Remy Block

December 10, 2016 | By

Remy BlockSinger Remy Block returned to Pangea with a revised version of her earlier show “On a Lonely Road: Travelin’ with Joni”—her tribute to Joni Mitchell. Her love of the iconic singer/songwriter was obvious, but she often failed to translate that feeling into successful takes on her songs. Mitchell’s lyrics/stories are often at a remove from being in the first person/present time, and even the ones that do fall into that category have a reserve and an intellectual distance that is usually matched by the melodies, which magically make the words even more intimate.

Block sang a lot of them in an open-faced, indicating style that lacks a certain sophistication, and in doing so, approached a kind of cabaret overacting. She is in the moment of individual lyrics and images at all times with a full frontal attack that is often at the expense of the more cerebral material. She has chosen mostly well-known songs, but she opens with an early, rare one, “Urge for Going,” which I first heard on a Tom Rush album in the sixties. Her broad style kicked in right away and lasted through “Hissing of Summer Lawns” and “Big Yellow Taxi.” “All I Want,” a delight from the Blue album, was set up by a highly theatrical miming of smoking a joint and “talking stoned.” When it came time to actually sing it, she tried so hard to distance it from its original recording, that she drained it of its energy and humor.

“People’s Parties” afforded her a moment to just tell the story without histrionics; it was her most effective performance of the evening. She rocked out on “Black Crow” and connected with it in a way I wish had happened more often; she was actually having fun and was not focused on “acting.” Her closer, “Both Sides Now,” was the closest to Mitchell’s arrangement, but this did not prevent it from being a simple, lovely, affecting rumination.

With Mitchell’s later, jazzier material, like “Night Ride Home” and “Last Chance Lost,” Block seemed unable to maneuver the arrangements—almost as if she were singing a translation of the words that didn’t quite fit their original meaning. Pianist Gregory Toroian’s arrangements (with Steve Millhouse on bass and Ron Tierno on drums) were thoughtful and stylish, and served up much of the subtle cool missing from the vocals. I had one serious reservation about the music, however: too many times (especially in the first five numbers, but again and again later on) the vocal ended on a low energy note and then the music just faded out with little relevance to the arrangement we had just heard. It was like letting the air slowly out of a balloon no matter how buoyant that balloon might have been just seconds before.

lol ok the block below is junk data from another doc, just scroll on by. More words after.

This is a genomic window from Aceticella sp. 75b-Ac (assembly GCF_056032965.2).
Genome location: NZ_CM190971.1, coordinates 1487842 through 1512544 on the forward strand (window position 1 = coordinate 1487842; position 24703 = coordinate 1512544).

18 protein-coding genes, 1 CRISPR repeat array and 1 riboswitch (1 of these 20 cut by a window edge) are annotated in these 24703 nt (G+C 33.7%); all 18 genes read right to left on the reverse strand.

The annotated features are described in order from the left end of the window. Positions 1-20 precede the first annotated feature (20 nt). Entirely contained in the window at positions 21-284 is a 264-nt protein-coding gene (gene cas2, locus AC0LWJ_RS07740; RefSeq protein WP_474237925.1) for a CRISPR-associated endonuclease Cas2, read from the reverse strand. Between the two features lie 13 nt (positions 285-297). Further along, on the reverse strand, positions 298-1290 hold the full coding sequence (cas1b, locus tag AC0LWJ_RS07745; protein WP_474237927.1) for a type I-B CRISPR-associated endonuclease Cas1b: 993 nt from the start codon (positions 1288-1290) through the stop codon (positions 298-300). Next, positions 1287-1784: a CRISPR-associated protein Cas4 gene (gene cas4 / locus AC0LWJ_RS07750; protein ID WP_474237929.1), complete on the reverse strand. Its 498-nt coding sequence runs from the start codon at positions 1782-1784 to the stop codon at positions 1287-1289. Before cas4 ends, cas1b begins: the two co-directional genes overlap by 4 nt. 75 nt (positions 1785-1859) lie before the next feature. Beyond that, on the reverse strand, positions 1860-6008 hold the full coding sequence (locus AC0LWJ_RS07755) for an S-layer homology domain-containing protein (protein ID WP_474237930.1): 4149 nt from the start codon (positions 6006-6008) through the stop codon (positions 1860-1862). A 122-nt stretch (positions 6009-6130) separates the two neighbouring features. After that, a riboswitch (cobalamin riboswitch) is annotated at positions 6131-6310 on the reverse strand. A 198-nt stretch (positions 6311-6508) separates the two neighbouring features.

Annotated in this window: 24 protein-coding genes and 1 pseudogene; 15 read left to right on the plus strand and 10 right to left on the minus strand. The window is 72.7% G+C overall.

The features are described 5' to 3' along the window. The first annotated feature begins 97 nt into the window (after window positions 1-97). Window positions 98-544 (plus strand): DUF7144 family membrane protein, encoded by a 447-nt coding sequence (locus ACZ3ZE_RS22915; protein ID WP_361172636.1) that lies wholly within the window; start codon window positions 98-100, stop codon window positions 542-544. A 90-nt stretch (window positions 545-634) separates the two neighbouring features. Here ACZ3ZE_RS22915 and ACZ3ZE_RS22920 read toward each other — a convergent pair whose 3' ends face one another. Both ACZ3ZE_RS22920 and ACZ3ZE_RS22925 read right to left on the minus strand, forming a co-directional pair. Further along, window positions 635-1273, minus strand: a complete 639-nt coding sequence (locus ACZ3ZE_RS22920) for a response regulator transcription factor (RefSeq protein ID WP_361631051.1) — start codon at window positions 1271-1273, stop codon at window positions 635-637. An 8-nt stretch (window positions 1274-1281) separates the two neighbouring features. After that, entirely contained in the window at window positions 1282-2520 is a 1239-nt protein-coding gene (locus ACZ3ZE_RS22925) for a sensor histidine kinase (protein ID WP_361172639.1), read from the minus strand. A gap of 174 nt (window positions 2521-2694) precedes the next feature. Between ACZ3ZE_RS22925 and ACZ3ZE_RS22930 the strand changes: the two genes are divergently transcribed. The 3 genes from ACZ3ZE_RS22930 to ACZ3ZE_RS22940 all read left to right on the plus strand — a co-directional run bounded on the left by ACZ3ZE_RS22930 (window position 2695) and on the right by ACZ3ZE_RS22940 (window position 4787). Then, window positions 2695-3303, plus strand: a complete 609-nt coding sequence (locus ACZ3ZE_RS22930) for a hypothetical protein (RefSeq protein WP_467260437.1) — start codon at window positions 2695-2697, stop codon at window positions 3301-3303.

If one is going to do a tribute show to a master wordsmith, the patter had better be brief or brilliant, and in this case it was neither. Much of it was written and delivered with an eye to literary import, but ended up sounding like an amateur poetry slam. In addition, the actual content of the patter seemed at best tenuously connected to the song that followed. Some reworking by Block and her director, Raquel Cion, is needed; in the state it was in when I attended, the show was a decidedly mixed bag and would probably appeal more to Joni Mitchell novices than to aficionados.

“On a Lonely Road: Travelin’ with Joni”
Pangea  –  November 7, December 8

Category: Reviews

About the Author ()

Gerry Geddes has conceived and directed a number of musical revues—including the Bistro- and MAC Award-winning "Monday in the Dark with George" and "Put On Your Saturday Suit-Words & Music by Jimmy Webb"—and directed many cabaret artists, including André De Shields, Helen Baldassare, Darius de Haas, and drag artist Julia Van Cartier. He directs "The David Drumgold Variety Show," currently in residence at Manhattan Movement & Arts Center, and has produced a number of recordings, including two Bistro-winning CDs. He’s taught vocal performance at The New School, NYU, and London’s Goldsmith’s College and continues to conduct private workshops and master classes. As a writer and critic, he has covered New York’s performing arts scene for over 40 years in both local and national publications; his lyrics have been sung by several cabaret and recording artists. Gerry is an artist in residence at Pangea, and a regular contributor to the podcast “Troubadours & Raconteurs.” He just completed a memoir of his life in NYC called “Didn’t I Ever Tell You This?”

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